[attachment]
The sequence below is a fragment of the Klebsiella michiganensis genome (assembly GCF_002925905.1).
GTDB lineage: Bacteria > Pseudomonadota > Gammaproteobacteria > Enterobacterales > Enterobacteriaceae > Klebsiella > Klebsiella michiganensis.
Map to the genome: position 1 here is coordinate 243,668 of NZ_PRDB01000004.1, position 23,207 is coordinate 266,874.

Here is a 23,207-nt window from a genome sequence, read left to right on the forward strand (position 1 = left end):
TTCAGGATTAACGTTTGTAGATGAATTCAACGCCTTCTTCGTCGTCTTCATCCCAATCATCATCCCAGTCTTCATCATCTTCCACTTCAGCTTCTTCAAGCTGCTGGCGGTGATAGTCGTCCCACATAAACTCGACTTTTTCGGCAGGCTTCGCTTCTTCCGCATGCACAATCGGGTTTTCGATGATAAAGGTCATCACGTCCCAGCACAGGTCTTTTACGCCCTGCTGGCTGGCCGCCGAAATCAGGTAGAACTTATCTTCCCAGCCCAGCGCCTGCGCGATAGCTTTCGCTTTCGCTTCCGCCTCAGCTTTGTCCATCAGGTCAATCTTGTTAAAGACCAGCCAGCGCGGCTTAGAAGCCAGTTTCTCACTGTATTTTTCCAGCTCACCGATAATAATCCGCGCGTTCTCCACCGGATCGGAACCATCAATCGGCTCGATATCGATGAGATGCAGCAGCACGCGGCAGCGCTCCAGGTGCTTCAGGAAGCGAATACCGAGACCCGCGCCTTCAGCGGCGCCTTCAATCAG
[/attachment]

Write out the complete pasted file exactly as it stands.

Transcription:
The sequence below is a fragment of the Klebsiella michiganensis genome (assembly GCF_002925905.1).
GTDB lineage: Bacteria > Pseudomonadota > Gammaproteobacteria > Enterobacterales > Enterobacteriaceae > Klebsiella > Klebsiella michiganensis.
Map to the genome: position 1 here is coordinate 243,668 of NZ_PRDB01000004.1, position 23,207 is coordinate 266,874.

Here is a 23,207-nt window from a genome sequence, read left to right on the forward strand (position 1 = left end):
TTCAGGATTAACGTTTGTAGATGAATTCAACGCCTTCTTCGTCGTCTTCATCCCAATCATCATCCCAGTCTTCATCATCTTCCACTTCAGCTTCTTCAAGCTGCTGGCGGTGATAGTCGTCCCACATAAACTCGACTTTTTCGGCAGGCTTCGCTTCTTCCGCATGCACAATCGGGTTTTCGATGATAAAGGTCATCACGTCCCAGCACAGGTCTTTTACGCCCTGCTGGCTGGCCGCCGAAATCAGGTAGAACTTATCTTCCCAGCCCAGCGCCTGCGCGATAGCTTTCGCTTTCGCTTCCGCCTCAGCTTTGTCCATCAGGTCAATCTTGTTAAAGACCAGCCAGCGCGGCTTAGAAGCCAGTTTCTCACTGTATTTTTCCAGCTCACCGATAATAATCCGCGCGTTCTCCACCGGATCGGAACCATCAATCGGCTCGATATCGATGAGATGCAGCAGCACGCGGCAGCGCTCCAGGTGCTTCAGGAAGCGAATACCGAGACCCGCGCCTTCAGCGGCGCCTTCAATCAG